There is a sense in which thinking about God keeps us from being present to and with God. In some way thinking about God distances us from God and sets up a subject-object duality. That is the very opposite of trinitarian life.
We think about other people when we are not with them. We think about our children who have grown up and moved out. We think about our spouse when we are away from each other. We think about our friends when we are apart. We think about our loved ones who have died. But in that moment when we are really present, when we have truly shown up and offered all that we are and all that we have, we’re not thinking about the other person, we are one with them. It is a moment of love, intimacy, and union. It’s not defined by life or death, distance or geography. It is defined and made possible for us by the eternal life and love shared by the Father, the Son, and the Holy Spirit.
Who is the person with whom you have the closest, deepest, most intimate relationship? Picture him or her and your relationship. When you are with that person you are not thinking about him or her. In moments of ecstatic love, you look at him or her and see yourself in his or her life and he or she does the same with you. We open ourselves to each other. We give ourselves to the other and receive the other into ourselves. That is the trinitarian life. It is the choreography of love and it’s happening all the time.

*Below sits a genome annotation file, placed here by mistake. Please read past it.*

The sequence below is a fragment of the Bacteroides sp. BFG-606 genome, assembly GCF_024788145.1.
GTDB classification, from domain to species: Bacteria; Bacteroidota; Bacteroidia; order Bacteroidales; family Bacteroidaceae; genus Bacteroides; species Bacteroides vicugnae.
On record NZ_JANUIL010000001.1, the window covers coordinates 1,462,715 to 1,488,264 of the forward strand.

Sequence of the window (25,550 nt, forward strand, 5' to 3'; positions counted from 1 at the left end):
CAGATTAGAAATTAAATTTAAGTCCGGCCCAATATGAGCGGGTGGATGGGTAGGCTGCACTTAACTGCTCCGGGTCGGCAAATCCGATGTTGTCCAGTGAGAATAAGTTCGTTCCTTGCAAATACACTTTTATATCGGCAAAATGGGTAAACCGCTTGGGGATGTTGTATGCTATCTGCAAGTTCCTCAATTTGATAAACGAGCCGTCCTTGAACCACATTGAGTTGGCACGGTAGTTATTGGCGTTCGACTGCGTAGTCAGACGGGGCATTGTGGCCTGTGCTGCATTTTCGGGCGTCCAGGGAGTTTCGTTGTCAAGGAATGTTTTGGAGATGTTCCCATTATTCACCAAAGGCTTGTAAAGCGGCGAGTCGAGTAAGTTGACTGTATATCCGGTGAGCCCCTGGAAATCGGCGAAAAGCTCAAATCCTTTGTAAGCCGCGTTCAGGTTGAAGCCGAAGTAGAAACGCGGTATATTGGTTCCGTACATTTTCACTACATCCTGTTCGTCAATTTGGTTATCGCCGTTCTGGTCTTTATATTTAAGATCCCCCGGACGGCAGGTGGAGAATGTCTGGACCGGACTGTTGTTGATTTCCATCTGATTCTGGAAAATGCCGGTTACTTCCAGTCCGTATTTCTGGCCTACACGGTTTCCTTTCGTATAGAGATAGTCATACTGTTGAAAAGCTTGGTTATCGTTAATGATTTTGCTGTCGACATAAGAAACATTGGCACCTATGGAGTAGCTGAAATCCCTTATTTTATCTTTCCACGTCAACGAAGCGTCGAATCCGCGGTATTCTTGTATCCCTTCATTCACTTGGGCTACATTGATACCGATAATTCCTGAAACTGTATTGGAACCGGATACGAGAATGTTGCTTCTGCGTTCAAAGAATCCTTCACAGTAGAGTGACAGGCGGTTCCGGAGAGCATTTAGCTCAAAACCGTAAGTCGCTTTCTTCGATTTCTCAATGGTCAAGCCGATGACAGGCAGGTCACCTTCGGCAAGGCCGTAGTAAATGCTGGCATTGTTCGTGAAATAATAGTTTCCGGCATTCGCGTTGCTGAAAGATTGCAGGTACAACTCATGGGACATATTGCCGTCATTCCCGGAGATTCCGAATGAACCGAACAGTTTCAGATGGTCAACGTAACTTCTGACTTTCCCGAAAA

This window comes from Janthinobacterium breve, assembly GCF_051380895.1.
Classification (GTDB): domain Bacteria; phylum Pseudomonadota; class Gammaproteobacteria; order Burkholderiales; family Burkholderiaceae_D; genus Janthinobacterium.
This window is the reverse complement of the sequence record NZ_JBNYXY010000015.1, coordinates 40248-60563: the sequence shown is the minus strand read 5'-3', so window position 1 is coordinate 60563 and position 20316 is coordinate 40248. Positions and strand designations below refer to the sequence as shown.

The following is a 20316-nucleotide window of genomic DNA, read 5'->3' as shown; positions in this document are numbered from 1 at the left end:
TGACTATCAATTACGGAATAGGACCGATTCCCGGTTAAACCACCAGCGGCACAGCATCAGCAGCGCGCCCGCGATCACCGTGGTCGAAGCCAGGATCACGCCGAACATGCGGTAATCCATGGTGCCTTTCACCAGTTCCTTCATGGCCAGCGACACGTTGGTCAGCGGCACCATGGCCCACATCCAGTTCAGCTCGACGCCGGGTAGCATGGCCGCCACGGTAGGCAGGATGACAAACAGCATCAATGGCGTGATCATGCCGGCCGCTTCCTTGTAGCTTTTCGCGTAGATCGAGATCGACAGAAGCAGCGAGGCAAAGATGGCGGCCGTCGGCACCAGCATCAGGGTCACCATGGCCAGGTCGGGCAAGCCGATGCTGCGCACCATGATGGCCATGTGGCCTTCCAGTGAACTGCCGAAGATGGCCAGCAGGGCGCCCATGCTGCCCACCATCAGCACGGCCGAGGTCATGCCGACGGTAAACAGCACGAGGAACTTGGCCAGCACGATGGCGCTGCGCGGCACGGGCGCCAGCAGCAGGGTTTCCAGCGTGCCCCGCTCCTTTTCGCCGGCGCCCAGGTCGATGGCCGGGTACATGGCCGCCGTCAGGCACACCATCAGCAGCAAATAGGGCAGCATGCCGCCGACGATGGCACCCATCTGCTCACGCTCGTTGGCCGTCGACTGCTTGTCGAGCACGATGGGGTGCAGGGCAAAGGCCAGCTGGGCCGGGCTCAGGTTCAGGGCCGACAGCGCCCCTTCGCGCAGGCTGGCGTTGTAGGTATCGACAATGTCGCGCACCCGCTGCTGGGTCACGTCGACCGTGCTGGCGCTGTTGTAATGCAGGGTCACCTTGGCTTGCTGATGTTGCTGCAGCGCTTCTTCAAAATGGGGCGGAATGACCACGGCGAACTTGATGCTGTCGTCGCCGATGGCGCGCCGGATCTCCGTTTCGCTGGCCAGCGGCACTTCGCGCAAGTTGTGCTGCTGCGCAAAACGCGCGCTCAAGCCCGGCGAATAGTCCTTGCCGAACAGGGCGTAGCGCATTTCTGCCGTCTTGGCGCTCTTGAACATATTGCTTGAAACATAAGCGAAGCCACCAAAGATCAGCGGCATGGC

In the midst of an honest, real, and meaningful conversation we’re not thinking about the other person. We are with them and they are with us. A single life envelops and flows between us. We don’t make that happen; it just does. That’s trinitarian life.
When we are rolling on the floor, laughing, and playing with our child or grandchild we are not thinking about them, we are completely open and present to their life and they to ours. The line between their life and our life gets blurry and there is only love. That’s trinitarian life.
Sometimes we see the world through another’s eyes and their joys or sorrows take root in us as if they were our own. When that happens, we are not receiving news or information about another, we are sharing a common life. We are loving our neighbor as our self. That’s trinitarian life.
Every now and then we are immersed in prayer and no longer conscious that we are praying. We no longer see ourselves talking to or thinking about God. Rather, our life is one with God’s and we are participating in the life of the Holy Trinity.
Each of these are moments when we can honestly say, “I love, therefore I am.” These and a thousand others just like them are trinitarian moments. Love for one another and faith in the Holy Trinity are integrally related. You cannot have one without the other. As Bishop Kallistos Ware has said, a genuine confession of faith in the Triune God can only be made by those who show mutual love to one another. Our love for one another is the precondition for a Trinitarian faith and a Trinitarian faith is what makes possible, fosters, and gives meaning to our love for another.
The Holy Trinity is not a concept to be explained, numbers to be calculated, or a problem to be solved. It is a life to be lived, a love to be shared, and a beauty to be revealed. Stop thinking about God. Live the life, share the love, reveal the beauty.
Selections from Breaking Open the Lectionary: Lectionary Readings in Their Biblical Context for RCIA, Faith Sharing Groups, and Lectors—Cycle C, by Margaret Nutting Ralph, Copyright © 2006 by Margaret Nutting Ralph. Paulist Press, Inc., New York/Mahwah, NJ. Reprinted by permission of Paulist Press, Inc. www.paulistpress.com.
Spiritual Reflection excerpted from Interrupting the Silence: Fr. Michael K. Marsh. Used with permission. www.interruptingthesilence.com